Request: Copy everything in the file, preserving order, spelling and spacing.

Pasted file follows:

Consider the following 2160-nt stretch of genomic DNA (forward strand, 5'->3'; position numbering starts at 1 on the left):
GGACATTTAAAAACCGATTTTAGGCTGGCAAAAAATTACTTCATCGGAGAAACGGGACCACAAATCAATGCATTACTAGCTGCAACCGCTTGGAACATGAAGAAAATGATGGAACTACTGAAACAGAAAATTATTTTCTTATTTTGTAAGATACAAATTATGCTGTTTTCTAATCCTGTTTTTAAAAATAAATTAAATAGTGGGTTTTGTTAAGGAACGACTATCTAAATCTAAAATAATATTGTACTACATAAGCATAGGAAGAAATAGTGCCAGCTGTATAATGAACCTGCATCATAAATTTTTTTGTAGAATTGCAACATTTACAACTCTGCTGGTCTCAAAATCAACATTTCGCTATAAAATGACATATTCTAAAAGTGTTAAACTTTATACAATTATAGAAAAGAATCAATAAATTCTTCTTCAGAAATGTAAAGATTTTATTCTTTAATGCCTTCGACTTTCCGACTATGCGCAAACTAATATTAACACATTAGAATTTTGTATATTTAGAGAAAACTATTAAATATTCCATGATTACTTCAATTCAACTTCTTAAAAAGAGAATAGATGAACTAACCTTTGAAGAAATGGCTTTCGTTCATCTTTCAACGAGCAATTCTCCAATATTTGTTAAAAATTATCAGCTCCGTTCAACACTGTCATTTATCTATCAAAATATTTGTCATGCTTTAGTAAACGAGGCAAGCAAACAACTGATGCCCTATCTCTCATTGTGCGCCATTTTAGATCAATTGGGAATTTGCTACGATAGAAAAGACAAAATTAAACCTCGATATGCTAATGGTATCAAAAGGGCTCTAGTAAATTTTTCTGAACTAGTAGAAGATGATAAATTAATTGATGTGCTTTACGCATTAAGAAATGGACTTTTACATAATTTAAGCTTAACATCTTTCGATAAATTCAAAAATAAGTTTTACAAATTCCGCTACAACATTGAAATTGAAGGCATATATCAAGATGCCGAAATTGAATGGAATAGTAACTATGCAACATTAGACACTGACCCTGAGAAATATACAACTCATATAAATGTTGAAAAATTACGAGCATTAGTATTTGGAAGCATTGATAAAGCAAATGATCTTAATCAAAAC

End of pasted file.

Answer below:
Consider the following 2160-nt stretch of genomic DNA (forward strand, 5'->3'; position numbering starts at 1 on the left):
GGACATTTAAAAACCGATTTTAGGCTGGCAAAAAATTACTTCATCGGAGAAACGGGACCACAAATCAATGCATTACTAGCTGCAACCGCTTGGAACATGAAGAAAATGATGGAACTACTGAAACAGAAAATTATTTTCTTATTTTGTAAGATACAAATTATGCTGTTTTCTAATCCTGTTTTTAAAAATAAATTAAATAGTGGGTTTTGTTAAGGAACGACTATCTAAATCTAAAATAATATTGTACTACATAAGCATAGGAAGAAATAGTGCCAGCTGTATAATGAACCTGCATCATAAATTTTTTTGTAGAATTGCAACATTTACAACTCTGCTGGTCTCAAAATCAACATTTCGCTATAAAATGACATATTCTAAAAGTGTTAAACTTTATACAATTATAGAAAAGAATCAATAAATTCTTCTTCAGAAATGTAAAGATTTTATTCTTTAATGCCTTCGACTTTCCGACTATGCGCAAACTAATATTAACACATTAGAATTTTGTATATTTAGAGAAAACTATTAAATATTCCATGATTACTTCAATTCAACTTCTTAAAAAGAGAATAGATGAACTAACCTTTGAAGAAATGGCTTTCGTTCATCTTTCAACGAGCAATTCTCCAATATTTGTTAAAAATTATCAGCTCCGTTCAACACTGTCATTTATCTATCAAAATATTTGTCATGCTTTAGTAAACGAGGCAAGCAAACAACTGATGCCCTATCTCTCATTGTGCGCCATTTTAGATCAATTGGGAATTTGCTACGATAGAAAAGACAAAATTAAACCTCGATATGCTAATGGTATCAAAAGGGCTCTAGTAAATTTTTCTGAACTAGTAGAAGATGATAAATTAATTGATGTGCTTTACGCATTAAGAAATGGACTTTTACATAATTTAAGCTTAACATCTTTCGATAAATTCAAAAATAAGTTTTACAAATTCCGCTACAACATTGAAATTGAAGGCATATATCAAGATGCCGAAATTGAATGGAATAGTAACTATGCAACATTAGACACTGACCCTGAGAAATATACAACTCATATAAATGTTGAAAAATTACGAGCATTAGTATTTGGAAGCATTGATAAAGCAAATGATCTTAATCAAAAC